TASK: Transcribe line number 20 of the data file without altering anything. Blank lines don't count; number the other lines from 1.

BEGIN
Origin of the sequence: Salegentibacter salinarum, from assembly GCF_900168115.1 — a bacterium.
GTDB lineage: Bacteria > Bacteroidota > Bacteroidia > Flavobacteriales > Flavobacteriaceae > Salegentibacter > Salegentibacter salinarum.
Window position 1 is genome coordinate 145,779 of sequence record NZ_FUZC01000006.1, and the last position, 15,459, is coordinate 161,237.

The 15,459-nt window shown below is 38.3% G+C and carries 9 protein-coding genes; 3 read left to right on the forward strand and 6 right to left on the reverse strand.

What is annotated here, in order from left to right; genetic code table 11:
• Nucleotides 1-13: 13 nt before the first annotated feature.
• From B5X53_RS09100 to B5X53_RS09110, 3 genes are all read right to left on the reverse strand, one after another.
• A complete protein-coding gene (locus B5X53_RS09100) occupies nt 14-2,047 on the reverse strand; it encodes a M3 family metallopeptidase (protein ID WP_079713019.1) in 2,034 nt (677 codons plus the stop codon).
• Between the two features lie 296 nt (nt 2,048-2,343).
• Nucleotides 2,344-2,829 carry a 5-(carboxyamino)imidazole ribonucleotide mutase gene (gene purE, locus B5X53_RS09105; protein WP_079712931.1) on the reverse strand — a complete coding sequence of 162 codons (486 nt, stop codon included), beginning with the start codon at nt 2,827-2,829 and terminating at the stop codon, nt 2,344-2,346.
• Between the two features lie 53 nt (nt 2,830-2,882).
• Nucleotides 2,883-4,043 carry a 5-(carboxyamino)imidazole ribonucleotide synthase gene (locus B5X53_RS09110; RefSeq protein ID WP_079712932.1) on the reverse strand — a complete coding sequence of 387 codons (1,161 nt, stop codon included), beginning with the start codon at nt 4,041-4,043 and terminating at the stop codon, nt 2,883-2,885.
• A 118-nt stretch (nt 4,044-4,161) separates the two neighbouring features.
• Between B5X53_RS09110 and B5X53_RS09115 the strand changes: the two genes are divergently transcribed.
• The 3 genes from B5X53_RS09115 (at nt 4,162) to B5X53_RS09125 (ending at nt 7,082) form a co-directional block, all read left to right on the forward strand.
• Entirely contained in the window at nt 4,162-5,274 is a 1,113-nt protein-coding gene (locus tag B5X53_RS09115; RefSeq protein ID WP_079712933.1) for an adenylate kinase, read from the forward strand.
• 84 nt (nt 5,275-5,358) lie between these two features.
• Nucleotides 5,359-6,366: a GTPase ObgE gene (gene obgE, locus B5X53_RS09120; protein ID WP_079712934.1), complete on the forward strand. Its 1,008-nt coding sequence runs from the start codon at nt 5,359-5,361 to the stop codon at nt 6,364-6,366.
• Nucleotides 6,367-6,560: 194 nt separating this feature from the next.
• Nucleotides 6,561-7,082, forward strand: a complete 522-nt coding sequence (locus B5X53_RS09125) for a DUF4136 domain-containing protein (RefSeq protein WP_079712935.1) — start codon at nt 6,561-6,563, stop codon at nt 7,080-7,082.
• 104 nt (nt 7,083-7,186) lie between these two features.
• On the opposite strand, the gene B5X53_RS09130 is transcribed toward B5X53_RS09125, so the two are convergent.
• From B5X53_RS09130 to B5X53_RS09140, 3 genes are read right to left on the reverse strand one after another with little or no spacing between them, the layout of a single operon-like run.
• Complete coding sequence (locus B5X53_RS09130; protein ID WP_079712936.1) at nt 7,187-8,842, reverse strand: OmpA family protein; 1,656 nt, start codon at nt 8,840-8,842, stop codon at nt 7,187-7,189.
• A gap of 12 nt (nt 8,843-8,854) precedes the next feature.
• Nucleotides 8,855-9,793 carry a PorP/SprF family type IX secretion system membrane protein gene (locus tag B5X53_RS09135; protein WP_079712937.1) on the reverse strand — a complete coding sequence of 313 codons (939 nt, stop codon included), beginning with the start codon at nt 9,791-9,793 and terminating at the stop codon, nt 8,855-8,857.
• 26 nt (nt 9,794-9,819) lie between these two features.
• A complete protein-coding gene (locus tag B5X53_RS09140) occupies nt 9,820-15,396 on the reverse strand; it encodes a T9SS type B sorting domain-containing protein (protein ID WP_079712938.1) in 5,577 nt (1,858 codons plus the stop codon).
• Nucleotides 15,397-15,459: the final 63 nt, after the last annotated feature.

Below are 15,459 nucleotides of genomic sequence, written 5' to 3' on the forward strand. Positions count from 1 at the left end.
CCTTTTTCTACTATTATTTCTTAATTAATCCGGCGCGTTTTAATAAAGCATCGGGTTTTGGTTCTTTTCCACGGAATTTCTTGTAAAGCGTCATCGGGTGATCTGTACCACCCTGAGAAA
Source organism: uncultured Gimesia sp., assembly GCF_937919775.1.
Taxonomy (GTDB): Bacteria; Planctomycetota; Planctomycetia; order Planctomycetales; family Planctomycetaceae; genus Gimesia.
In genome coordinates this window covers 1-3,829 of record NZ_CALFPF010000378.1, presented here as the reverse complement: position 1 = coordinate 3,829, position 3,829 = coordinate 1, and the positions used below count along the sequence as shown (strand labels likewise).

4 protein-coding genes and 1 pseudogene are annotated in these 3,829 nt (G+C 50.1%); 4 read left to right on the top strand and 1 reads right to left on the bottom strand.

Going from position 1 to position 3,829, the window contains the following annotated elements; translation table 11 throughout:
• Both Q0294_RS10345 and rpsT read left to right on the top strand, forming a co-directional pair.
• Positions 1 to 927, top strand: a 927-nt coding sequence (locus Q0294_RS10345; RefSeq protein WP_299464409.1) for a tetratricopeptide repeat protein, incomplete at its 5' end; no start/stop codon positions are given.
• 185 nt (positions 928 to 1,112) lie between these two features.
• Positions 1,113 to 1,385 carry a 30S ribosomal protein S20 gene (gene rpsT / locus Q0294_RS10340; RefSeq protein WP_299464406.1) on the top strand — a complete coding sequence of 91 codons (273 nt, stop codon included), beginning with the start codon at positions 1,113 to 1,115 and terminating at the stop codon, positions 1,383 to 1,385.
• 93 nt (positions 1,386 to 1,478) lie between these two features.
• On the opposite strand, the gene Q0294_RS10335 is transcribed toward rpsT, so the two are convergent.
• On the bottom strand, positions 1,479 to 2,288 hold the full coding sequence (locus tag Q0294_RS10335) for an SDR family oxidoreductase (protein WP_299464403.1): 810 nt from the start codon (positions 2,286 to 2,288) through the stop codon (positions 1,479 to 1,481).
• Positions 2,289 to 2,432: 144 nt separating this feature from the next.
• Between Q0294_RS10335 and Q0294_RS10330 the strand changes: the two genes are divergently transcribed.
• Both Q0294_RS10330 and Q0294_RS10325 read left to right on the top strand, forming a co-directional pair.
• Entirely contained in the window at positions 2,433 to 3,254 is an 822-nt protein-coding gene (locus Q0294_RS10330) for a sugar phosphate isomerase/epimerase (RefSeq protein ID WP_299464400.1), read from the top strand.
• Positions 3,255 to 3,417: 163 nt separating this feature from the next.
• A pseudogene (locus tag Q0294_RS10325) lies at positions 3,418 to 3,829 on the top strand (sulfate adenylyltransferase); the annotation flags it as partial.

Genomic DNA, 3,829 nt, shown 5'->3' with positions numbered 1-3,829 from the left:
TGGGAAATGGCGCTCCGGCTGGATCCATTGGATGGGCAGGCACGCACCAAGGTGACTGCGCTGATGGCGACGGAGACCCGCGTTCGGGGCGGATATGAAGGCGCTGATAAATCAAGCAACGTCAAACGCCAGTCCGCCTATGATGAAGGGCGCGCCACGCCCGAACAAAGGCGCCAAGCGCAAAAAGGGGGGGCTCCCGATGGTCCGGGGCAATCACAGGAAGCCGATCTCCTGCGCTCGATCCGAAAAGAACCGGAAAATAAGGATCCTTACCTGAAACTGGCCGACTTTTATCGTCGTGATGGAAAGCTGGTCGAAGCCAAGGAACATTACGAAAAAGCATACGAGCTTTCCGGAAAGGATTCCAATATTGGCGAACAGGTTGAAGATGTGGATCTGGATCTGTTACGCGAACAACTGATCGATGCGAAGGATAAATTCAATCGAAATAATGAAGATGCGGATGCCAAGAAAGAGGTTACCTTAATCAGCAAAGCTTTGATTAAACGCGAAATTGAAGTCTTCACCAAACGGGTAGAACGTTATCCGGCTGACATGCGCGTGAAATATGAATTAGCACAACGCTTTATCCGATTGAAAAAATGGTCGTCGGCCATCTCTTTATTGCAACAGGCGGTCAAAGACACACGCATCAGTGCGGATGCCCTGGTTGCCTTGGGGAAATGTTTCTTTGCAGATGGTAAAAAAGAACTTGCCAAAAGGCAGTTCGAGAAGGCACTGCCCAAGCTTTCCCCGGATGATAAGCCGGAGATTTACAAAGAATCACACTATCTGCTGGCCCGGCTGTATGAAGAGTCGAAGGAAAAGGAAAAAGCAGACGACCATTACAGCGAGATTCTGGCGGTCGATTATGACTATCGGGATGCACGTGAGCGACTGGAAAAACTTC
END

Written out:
• Nucleotides 6,561-7,082, forward strand: a complete 522-nt coding sequence (locus B5X53_RS09125) for a DUF4136 domain-containing protein (RefSeq protein WP_079712935.1) — start codon at nt 6,561-6,563, stop codon at nt 7,080-7,082.